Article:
So when it comes to toilet paper, people really don’t want to talk about butt stuff…or at least, not the majority of people in the mass populace. And with toilet paper, the butt is the universal common denominator.

Heh…butt…denominator. Fractions would have been so much better if they were about butts, amirite?

In terms of plumbing, almost all people have a butt, while the other plumbing down there might differ. Charmin knows this and so their ads are all about the butt. Specifically, they are about bear butts…cartoon bears who shit in the woods.

Charmin’s entire bear ad campaign is about that…proverb? Colloquialism? Saying? Whatever. Think about it. A bunch of highly paid ad consultants were sitting around a table and said, “OK, for the Charmin campaign…what can we do with ‘…does a bear shit in the woods?”. Well! That’s perfect because bears have a really tough time staying tidy when they shit in the woods JUST LIKE YOU, AMERICA.

When I watched these ads, I thought I was watching National Geographic. I had no idea that bears had to deal with such plights as toilet paper being to rough, or toilet paper getting inexplicably stuck to random parts of their ass not involved in actual pooping. I also didn’t know that bears are allowed in local stores in which to purchase their necessary toilet paper. And here I thought bears were a bunch of broke-ass motherfuckers with no sense of decency who just try constantly to steal my picnic baskets and honey.

Before you jump down my throat about suspension of disbelief, yeah, I know. They are cartoon bears who, for no apparent reason, have embraced the human concept of ass wipery (but have decided that houses are a bad scene after the Goldilocks Incident). My annoyance about this entire thing is that everything about the campaign is about shitting and they hide this harsh reality behind demure and easily embarrassed bears, who use the paper and then giggle at each other because poop.

I fully admit that I am giggling while I write this because poop. DAMN YOU CHARMIN FOR UNDERSTANDING THE HUMAN CONDITION.

At the time, I couldn’t bring myself to support those damn bears. All that was left was Cottonelle, which had puppies on it playing around in a similar fashion to the babies on Angel Soft. I think I justified this being OK because if there’s one thing puppies like, it’s rolling around in shit. And then rolling around on everything possible before I grab them and put them in the bath tub. I decided it was best not to think to hard on the implications of the Cottonelle packaging, since I was out of options.

That was a couple of years ago and I have purchased Cottonelle ever since.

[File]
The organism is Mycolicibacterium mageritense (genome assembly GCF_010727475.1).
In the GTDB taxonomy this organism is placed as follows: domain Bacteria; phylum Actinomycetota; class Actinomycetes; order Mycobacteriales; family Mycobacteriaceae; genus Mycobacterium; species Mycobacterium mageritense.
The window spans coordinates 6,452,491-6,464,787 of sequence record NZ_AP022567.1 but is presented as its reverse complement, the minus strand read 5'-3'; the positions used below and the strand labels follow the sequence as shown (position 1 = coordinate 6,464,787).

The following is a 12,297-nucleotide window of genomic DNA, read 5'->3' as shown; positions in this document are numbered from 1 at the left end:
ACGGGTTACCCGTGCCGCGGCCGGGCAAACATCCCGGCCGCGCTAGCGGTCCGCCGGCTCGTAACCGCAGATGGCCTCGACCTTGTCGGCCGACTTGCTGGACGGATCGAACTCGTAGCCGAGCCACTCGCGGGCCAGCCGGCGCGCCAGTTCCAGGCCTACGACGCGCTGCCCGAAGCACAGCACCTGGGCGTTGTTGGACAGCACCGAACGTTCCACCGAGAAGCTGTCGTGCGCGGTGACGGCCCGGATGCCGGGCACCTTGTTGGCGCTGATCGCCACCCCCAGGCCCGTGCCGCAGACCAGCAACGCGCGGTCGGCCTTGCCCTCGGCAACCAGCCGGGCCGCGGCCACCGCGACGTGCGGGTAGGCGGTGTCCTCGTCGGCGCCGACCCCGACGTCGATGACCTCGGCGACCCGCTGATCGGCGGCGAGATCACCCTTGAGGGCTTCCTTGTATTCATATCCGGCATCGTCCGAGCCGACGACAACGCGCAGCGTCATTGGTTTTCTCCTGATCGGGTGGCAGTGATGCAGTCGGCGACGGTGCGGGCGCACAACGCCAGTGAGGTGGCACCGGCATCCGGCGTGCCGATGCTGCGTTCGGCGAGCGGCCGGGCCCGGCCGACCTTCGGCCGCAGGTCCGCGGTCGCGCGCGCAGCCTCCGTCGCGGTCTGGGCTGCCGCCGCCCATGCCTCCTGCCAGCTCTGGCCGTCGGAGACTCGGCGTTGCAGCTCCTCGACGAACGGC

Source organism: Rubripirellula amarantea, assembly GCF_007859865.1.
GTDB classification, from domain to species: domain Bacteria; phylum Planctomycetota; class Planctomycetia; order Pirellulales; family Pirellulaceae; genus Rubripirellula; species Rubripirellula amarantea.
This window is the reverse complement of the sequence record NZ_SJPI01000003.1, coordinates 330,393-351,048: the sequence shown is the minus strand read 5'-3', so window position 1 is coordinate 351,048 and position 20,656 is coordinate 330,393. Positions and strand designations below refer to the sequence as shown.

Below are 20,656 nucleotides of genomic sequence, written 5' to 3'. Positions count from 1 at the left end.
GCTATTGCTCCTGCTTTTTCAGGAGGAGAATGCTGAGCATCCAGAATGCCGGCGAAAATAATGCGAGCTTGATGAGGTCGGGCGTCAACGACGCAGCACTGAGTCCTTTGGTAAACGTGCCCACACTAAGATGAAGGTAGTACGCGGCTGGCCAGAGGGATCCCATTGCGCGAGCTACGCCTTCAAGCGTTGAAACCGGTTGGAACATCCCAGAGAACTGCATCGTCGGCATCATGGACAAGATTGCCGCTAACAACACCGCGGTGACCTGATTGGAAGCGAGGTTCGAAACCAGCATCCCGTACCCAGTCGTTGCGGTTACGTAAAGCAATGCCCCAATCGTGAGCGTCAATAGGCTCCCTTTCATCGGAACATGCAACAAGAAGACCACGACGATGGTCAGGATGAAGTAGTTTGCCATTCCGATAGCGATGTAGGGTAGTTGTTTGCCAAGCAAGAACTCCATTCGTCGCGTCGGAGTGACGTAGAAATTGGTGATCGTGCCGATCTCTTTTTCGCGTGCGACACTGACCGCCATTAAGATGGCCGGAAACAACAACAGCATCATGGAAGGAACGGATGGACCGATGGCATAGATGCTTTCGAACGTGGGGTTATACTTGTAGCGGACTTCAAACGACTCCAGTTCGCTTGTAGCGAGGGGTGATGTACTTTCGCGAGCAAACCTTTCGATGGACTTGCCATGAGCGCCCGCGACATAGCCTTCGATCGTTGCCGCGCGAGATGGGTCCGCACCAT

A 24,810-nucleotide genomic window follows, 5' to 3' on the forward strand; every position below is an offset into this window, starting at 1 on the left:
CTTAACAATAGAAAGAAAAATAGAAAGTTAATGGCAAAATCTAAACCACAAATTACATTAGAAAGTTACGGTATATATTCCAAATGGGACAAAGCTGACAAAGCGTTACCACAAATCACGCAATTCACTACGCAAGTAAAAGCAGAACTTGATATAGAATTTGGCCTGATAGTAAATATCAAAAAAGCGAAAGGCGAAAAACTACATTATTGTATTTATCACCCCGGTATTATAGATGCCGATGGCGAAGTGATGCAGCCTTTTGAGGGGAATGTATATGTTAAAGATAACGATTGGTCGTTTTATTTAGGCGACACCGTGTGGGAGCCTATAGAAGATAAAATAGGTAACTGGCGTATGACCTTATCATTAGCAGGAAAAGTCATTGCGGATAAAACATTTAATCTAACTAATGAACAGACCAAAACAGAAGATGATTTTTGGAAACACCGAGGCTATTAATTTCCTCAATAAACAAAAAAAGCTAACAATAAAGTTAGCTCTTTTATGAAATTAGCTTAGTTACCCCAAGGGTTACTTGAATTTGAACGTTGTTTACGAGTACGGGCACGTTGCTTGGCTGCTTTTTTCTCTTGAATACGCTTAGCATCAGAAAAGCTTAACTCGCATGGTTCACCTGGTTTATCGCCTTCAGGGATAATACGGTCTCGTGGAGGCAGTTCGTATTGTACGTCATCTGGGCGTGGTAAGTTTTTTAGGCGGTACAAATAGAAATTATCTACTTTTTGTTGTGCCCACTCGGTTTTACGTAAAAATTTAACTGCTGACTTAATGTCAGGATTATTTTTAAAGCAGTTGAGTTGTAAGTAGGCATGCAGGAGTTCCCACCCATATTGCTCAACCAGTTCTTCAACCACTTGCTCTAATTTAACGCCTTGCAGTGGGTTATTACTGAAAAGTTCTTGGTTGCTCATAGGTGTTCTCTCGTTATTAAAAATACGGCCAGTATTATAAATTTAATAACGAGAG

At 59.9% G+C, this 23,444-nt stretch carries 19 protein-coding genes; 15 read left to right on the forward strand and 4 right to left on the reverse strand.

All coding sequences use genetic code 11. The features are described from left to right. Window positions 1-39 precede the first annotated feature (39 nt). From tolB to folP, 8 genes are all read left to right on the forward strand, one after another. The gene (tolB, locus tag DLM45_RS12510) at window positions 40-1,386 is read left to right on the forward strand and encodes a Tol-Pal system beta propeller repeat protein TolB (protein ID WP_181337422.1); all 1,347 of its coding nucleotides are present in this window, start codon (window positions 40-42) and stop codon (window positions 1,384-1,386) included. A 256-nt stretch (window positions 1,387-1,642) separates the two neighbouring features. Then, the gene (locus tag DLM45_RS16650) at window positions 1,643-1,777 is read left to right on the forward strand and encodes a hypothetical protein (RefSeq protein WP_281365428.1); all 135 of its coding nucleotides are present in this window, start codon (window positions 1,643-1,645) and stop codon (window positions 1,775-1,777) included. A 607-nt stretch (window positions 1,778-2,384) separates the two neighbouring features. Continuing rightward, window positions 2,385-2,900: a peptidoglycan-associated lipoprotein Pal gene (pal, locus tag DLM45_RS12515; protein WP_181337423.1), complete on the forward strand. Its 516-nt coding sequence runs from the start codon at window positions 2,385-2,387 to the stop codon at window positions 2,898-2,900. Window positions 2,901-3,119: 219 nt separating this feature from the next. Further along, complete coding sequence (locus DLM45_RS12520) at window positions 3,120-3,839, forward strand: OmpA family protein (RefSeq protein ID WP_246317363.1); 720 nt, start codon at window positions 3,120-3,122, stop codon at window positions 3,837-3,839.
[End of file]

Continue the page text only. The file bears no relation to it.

So why did I buy some Charmin? Well, last week I was sitting down to dinner with Wes, Jessie, and Jessie’s new beau. I don’t recall how we got on the subject, but I was talking about the blog post I wrote about toilet paper and how I still refuse to buy Charmin because FUCK YOU BEARS. During my tirade, Jessie says something to the effect of “I know the woods shitting bears thing is dumb, but Charmin makes good toilet paper. I hate lint. Charmin does not have lint.”

I was taken aback. “Well, you can buy your own then. Like I said, FUCK THOSE BEARS.” Wes then joined in, “I mean, Gina, the commercials are dumb and there’s nothing wrong with Cottonelle…but I don’t think your arguments in this arena are based on rational thought.” That was paraphrased, but I think that pretty much sums up what he said.

I looked around. My mind was whirling. Had I actually allowed irrationality about the stupidity of an ad campaign stop me from looking into a possibly superior product?!? Well, shit. After thinking in silence and nervously poking at my mashed potatoes for a while, I said, “Yep, I’m being dumb. I’ll get you some Charmin the next time I’m shopping.”

I told someone else that I bought some Charmin and she was like “I hate Charmin. It’s linty and makes me vag itch.” So apparently it’s really all about personal preference.

HOW INCREDIBLY SHOCKING. As for me, I still don’t really care. But I am continuously amused by the types of things that happen when you’re on a journey of personal growth. Conceding that Charmin is probably fine, if not superior toilet paper because my reasons for hating had everything to do with cartoon bears was meaningful, even if incredibly silly.

I’m hoping this means I am getting back into blogging. Nothing gets me blogging more than talking about toilets. That’s what this blog is about, right? Sure.

More Than Two: This is the One We’ve Been Waiting For

MorethanTwoI often get asked the question “how can I learn about polyamory?” Until now, I haven’t really had a good answer. Now I do: read More Than Two, the new book by Franklin Veaux and Eve Rickert, available September 2.

More Than Two, in a nod to the roots of the poly movement, starts with a foreward by Janet Hardy, one of the authors of The Ethical Slut, the 1997 book often touted as the poly Bible. More Than Two, however, quickly departs from its roots by tackling a subject previously avoided by almost all writing on polyamory: ethics. From pg. 36:

One of the things you’ll hear a lot from poly people is that “there’s no one right way to do poly.” This is true. There are many ways to “do poly” (live polyamorously) that give you a decent chance of having joyful, fulfilling, meaningful relationships with low conflict. But when people say “There’s no one right way,” it sometimes seems they mean there are no bad ways to do poly. We disagree.